President Donald Trump has signaled for big changes to the federal bureaucracy, including a 90-day hiring freeze for the civilian workforce, that have prompted backlash from federal employees.
Just one month into his administration, more than 80 “alt-government” Twitter accounts have sprung up, claiming to speak for disgruntled federal employees at their agencies, while a number of high-profile leaks have rankled the White House political leadership. But despite the rocky start, Chris Lu, the deputy secretary of the Labor Department under President Barack Obama, says listening to the career federal workforce can ensure campaign promises translate into actionable policy.
“The best way… to implement the policies you want to implement is by talking to the career civil servants who have been running those programs,” Lu told the Federal Drive with Tom Temin.
According to the Partnership for Public Service’s tracker, the Senate has confirmed 14 of Trump’s political appointees, while another 20 nominees are pending. While the administration’s rollout of Cabinet confirmation has matched the pace of his most recent predecessors, the Senate has yet to confirm a deputy secretary, who often serves as an agency’s chief operating officer, and manages the back-office functions like human resources and IT.
“Those are the folks that you really want to get — people who understand how to run government agencies, because it is not like running a business,” Lu said. “There’s a reason why you can’t hire and fire employees at will, that you can’t promote whoever you want, that you can’t contract whoever you want, and that you’ve got a very powerful force in Congress that is controlling the purse strings and is dictating what oversight happens.”
Lu said he doesn’t blame federal employees for expressing their concerns publicly, and called on incoming agency leadership to hold department-wide listening sessions to understand issues affecting the workforce.
“I’m a firm believer that employees need to implement the policies of political leadership,” Lu said. “I do think we are seeing an unprecedented level of dissent among federal employees because this is a very unusual presidency,” which Lu said included fiery rhetoric aimed at federal employees.
Improving employee morale at Labor Department
When former Labor Secretary Thomas Perez arrived in 2013, the Labor Department ranked 17th out of 19 large agencies for employee engagement, according to the Office of Personnel Mangement’s Federal Employee Viewpoint Survey. Lu said listening sessions with career employees played a huge role in revamping the agency’s morale problem. Labor was named the most-improved agency two years in a row, and now ranks at number six.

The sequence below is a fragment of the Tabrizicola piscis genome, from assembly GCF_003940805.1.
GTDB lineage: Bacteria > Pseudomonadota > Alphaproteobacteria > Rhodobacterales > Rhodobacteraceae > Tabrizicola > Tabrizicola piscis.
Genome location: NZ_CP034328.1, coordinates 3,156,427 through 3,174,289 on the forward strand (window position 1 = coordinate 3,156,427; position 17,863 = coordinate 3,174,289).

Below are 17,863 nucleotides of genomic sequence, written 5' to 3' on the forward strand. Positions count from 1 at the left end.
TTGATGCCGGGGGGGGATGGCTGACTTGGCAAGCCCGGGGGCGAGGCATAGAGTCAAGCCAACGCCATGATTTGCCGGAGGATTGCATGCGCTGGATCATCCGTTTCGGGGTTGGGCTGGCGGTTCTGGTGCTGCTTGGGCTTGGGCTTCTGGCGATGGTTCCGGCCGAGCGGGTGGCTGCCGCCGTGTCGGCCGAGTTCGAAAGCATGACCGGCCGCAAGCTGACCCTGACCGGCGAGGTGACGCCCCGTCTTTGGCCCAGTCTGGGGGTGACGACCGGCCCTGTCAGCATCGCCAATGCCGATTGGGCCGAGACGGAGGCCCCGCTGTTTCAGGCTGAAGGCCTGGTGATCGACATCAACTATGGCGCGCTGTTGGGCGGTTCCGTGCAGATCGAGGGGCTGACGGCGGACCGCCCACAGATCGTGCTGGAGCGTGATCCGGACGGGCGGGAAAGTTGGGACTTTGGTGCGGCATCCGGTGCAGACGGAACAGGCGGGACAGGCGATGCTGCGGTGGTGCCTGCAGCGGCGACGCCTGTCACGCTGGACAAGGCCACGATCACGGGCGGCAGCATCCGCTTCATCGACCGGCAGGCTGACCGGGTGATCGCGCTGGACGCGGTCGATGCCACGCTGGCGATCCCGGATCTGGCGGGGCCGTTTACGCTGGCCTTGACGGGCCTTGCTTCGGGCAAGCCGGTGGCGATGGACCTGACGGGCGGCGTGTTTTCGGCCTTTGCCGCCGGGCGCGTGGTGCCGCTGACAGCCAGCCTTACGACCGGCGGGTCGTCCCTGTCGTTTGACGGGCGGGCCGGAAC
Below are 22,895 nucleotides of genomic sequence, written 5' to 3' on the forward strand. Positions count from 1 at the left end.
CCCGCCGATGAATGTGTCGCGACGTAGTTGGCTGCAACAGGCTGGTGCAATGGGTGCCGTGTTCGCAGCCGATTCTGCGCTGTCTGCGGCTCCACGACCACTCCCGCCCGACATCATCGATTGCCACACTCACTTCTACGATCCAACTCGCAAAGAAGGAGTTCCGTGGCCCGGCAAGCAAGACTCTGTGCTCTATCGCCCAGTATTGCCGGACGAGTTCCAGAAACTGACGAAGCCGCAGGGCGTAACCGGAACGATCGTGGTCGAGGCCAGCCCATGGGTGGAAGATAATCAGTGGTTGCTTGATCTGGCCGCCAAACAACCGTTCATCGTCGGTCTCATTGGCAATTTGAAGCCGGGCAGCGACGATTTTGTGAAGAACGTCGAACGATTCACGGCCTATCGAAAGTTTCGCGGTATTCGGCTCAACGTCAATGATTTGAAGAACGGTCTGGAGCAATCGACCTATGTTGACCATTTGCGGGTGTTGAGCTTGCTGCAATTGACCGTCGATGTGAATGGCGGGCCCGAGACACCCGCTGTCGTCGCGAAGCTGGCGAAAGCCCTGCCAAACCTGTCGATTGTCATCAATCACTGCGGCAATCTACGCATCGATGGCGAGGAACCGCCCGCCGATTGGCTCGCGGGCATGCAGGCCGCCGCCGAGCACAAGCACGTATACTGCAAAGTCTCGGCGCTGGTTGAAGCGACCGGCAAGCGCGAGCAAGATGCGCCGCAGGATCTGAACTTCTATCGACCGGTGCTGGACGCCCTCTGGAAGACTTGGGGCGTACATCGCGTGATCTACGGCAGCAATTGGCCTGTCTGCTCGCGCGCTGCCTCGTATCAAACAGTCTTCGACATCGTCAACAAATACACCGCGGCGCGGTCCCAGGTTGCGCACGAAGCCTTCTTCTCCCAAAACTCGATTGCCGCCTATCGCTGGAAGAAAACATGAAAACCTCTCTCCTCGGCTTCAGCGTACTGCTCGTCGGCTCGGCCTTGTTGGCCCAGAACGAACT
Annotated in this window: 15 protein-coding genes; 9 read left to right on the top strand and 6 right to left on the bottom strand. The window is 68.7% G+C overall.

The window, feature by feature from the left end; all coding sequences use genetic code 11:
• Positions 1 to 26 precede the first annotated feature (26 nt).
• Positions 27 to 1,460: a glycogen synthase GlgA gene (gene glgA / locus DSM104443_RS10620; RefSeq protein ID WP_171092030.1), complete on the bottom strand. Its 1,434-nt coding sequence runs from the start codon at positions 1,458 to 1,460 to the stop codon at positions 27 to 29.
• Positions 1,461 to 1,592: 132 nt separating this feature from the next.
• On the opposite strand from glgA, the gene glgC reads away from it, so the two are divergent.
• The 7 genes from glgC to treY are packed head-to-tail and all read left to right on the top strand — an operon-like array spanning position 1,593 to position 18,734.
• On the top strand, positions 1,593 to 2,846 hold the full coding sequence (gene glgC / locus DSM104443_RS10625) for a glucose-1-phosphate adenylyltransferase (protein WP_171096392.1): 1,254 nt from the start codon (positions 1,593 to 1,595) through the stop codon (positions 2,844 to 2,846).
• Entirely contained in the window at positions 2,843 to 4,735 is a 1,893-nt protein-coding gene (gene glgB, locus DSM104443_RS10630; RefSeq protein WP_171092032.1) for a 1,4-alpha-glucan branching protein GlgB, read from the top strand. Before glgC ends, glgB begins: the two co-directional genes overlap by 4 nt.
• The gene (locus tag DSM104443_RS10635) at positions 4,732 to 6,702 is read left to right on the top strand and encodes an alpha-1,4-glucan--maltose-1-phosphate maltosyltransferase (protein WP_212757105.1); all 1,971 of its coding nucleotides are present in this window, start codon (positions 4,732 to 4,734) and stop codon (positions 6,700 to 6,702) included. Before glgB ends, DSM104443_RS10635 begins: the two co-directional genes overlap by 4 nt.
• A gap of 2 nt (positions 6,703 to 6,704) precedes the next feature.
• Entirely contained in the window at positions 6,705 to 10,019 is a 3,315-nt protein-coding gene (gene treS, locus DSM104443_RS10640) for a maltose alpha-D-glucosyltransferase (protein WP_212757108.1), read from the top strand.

“We did that by implementing a full-court press to listen to our employees, find out their best ideas of not only how we could improve the department’s programs, but how we could also improve their work-life balance, the policies we could take within the department to improve how we acted,” Lu said.
For the Labor Department, that meant catching up to other agencies in terms of teleworking, and updating its personnel policies to allow more flexible work arrangements. But it also meant minor office conveniences, like installing WiFi throughout its headquarters building.
“One of the simple steps that somebody asked was, ‘Hey, why isn’t there a microwave in the cafeteria at the Department of Labor?’ and we said, ‘We don’t know why, but let’s put one in there,'” Lu said.
All of this was done in the Frances Perkins Building, which along with the Housing and Urban Development headquarters, has often ranked as one of the ugliest office buildings in Washington, D.C. Before leaving office, Perez and Lu made the first steps in seeking out a new office building for the department.
“We realized that as many improvements as we could make, we were still limited by the fact that we had a 40-year-old, decrepit building that didn’t heat and cool well, that unfortunately has far too many rodents running around the place. We made dramatic steps, but we made those steps by listening to our employees first.”
Recommendations for the Trump administration
When it comes to implementing policy, the career federal workforce is the first line of defense. Including them into the policy discussion, Lu said, helps ensure that the rollout is seamless.
“Every president comes in with new policy positions. That is the dynamic that makes our government strong, and it is the responsibility of the career civil service to provide the best advice and to implement and execute the president’s policies,” Lu said.
One case study in that not happening, he said, was the president’s “travel ban” executive order, which created uncertainty among the Homeland Security and Customs and Border Protection agents at airports left to interpret it.
“By all accounts, that was a proposal that was not run through the agencies that would be implementing that,” which included DHS, as well as the State and Defense departments. “Those civil servants might have disagreed with the overall policy, but they could have ensured that it better carried forward what the president was trying to do.”